Since we moved the condenser forward, it will no longer drop down into the factory mounts. I simply made two new mounts from the aluminum bar stock. This seriously only took 10 minutes tops to do both mounts. We had an old steel file cabinet that we were throwing away, so I just held the bar stock against a corner of it and used a hammer to make the angles I wanted. Also made the top mounts too. They're just short little pieces I bent into a 90* ell. The pictures show where the mounts go. All the condenser mounts I made bolted up to stock mounting points. I believe I bent the factory upper condenser mount forward and reused it on the passenger's side.
**See pictures below for much better pics of actual mounts**
Then do the same thing to bolt the IC into place. Remember to use some 5/16 weather stripping to keep the heat exchangers from touching one another. Again, I forget where the mounts bolt to on the car, but there are bolts there for them.
In my case I could have reused the factory upper radiator mounts. However, I didn't want to put the heat exchangers in a bind. So I made a new pair of upper mounts to space the radiator forward a bit more. I think they moved it back an inch or so, but it wasn't a lot. Just enough to take everything out of a bind. I also drilled a hole and then used a small file to make a little square for the factory plastic hood prop to snap into. NOTE: don't put the hole in the same location relative to the old mount. It needs to move forward too or the hood prop will interfere with the radiator cap. I gotta redo mine one day.
Now you need to cut out for where the charge pipes will come out. I used a pencil to mark around the sheet metal where the pipe would need to come out. Give yourself some clearance as the silicone coupler's OD is more like 3"+, and it too will need some wiggle room when the engine torques. This took me 30 minutes to cut out for both sides using a die grinder with a 1/2" carbide bur and a sawzall. Just take your time and make it look good. I would cut, then test fit, mark any tight spots, and cut again. Finally got it so I had 1/4" clearance everywhere when the IC was mounted and silicon coupler installed. Then I split some vacuum tubing and installed it where I cut to protect my silicone couplers from being cut if they every touched.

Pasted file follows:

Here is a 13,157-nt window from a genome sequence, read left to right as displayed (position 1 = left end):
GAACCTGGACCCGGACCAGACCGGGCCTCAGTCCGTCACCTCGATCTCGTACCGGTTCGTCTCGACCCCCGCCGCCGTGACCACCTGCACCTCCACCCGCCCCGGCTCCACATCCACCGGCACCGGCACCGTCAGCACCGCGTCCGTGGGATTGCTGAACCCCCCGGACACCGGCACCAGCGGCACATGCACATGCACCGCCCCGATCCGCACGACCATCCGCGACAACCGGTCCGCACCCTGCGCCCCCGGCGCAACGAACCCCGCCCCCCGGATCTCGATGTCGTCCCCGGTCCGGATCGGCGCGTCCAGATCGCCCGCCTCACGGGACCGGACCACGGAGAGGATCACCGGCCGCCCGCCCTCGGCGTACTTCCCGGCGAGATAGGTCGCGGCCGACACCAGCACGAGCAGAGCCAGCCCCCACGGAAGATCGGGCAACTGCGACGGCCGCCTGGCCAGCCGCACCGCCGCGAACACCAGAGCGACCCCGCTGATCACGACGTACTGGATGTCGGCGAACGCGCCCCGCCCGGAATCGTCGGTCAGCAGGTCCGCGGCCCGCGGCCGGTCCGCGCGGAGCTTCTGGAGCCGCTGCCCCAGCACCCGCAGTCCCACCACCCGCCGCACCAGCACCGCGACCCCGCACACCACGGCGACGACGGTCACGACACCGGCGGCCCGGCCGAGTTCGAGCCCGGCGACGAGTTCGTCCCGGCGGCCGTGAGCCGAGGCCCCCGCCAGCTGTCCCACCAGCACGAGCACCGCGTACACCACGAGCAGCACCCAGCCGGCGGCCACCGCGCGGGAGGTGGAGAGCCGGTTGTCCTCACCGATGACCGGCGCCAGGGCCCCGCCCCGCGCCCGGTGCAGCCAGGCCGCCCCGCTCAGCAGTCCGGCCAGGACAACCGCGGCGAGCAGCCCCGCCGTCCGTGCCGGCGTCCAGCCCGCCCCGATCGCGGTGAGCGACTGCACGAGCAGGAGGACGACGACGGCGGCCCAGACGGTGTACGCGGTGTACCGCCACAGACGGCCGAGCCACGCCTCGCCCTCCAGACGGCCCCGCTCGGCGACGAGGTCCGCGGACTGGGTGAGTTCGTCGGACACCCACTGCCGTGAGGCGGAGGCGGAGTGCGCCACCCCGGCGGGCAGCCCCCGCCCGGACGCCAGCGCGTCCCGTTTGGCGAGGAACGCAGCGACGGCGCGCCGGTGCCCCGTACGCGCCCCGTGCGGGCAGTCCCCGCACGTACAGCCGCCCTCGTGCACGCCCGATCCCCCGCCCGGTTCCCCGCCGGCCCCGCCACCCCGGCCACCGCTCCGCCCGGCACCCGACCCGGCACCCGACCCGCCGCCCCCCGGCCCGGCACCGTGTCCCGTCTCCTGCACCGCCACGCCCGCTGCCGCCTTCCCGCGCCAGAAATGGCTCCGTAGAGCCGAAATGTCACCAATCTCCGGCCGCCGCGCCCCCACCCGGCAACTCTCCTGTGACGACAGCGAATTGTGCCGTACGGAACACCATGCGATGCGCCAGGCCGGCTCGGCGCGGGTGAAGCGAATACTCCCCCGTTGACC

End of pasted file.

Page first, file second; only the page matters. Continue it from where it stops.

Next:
Lastly, get out the 5/16 weather stripping and apply it to the condenser and IC to seal the heat exchangers up. This does a couple things. One, it ensures that any air that travels into the condenser will have to go through the IC and radiator, not around them. Also the 5/16" spaces the heat exchangers a bit so that air can smoothly transition from one exchanger to the next.
Now, you just need to fab up your IC pipes. Thankfully, this is pretty easy. First, take a 90* bend out of the box. There's the passengers side pipe. I cut like 3" off each end on mine. Keep one of these 3" pieces as you'll need it for the other pipe.
The driver's side pipe is a bitch in comparison to the passenger's side. Take a 90* bend and cut it in half so that you have two 45* bends. Now butt the two cut ends together and rotate to make an "S" bend. Weld them together. You'll need to leave ~1.5" of straight pipe sticking off of one end and you'll need to weld a short piece to the other end so that it will reach your silicone coupler on the turbo. This is why you keep a straight piece.
If you used mild steel tubing, now would be a good time to paint them. I ground my welds down and then used wrinkle finish paint on my charge pipes. NOTE: don't paint in the dark… Yeah, mine didn't turn out too well. I'll redo them eventually. But for now, at least they're black and protected.
So, how's it working? So far I get 2-5*F higher than ambient temps during cruise and it climbs up 30-40*F if you sit at idle for 5 minutes. But they quickly drop to 10*F above ambient as soon as you start rolling again or the cooling fans come on.
I have only logged 2nd and 3rd gear pulls. I've been seeing a 1-4*F increase in AIT's over normal when I boost. I ran 8 PSI, 12, 14, and now I'm at 11 PSI.